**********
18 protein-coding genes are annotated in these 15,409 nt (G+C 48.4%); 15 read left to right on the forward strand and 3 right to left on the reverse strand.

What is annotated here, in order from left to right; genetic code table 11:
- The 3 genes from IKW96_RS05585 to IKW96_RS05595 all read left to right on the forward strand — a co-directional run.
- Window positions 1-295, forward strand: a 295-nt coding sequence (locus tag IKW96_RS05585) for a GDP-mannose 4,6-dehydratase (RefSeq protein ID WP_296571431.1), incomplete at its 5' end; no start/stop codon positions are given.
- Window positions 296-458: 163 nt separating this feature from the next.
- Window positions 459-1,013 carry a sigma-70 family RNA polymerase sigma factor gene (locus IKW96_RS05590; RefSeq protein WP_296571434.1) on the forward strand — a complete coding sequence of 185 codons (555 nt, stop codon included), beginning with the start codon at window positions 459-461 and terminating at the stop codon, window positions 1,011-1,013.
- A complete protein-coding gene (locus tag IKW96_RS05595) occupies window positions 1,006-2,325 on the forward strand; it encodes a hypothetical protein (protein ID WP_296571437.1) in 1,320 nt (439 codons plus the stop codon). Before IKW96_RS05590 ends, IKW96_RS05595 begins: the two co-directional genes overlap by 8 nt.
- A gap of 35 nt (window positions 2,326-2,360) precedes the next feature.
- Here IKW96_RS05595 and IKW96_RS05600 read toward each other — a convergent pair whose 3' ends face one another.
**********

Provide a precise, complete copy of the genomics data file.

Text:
18 protein-coding genes are annotated in these 15,409 nt (G+C 48.4%); 15 read left to right on the forward strand and 3 right to left on the reverse strand.

What is annotated here, in order from left to right; genetic code table 11:
- The 3 genes from IKW96_RS05585 to IKW96_RS05595 all read left to right on the forward strand — a co-directional run.
- Window positions 1-295, forward strand: a 295-nt coding sequence (locus tag IKW96_RS05585) for a GDP-mannose 4,6-dehydratase (RefSeq protein ID WP_296571431.1), incomplete at its 5' end; no start/stop codon positions are given.
- Window positions 296-458: 163 nt separating this feature from the next.
- Window positions 459-1,013 carry a sigma-70 family RNA polymerase sigma factor gene (locus IKW96_RS05590; RefSeq protein WP_296571434.1) on the forward strand — a complete coding sequence of 185 codons (555 nt, stop codon included), beginning with the start codon at window positions 459-461 and terminating at the stop codon, window positions 1,011-1,013.
- A complete protein-coding gene (locus tag IKW96_RS05595) occupies window positions 1,006-2,325 on the forward strand; it encodes a hypothetical protein (protein ID WP_296571437.1) in 1,320 nt (439 codons plus the stop codon). Before IKW96_RS05590 ends, IKW96_RS05595 begins: the two co-directional genes overlap by 8 nt.
- A gap of 35 nt (window positions 2,326-2,360) precedes the next feature.
- Here IKW96_RS05595 and IKW96_RS05600 read toward each other — a convergent pair whose 3' ends face one another.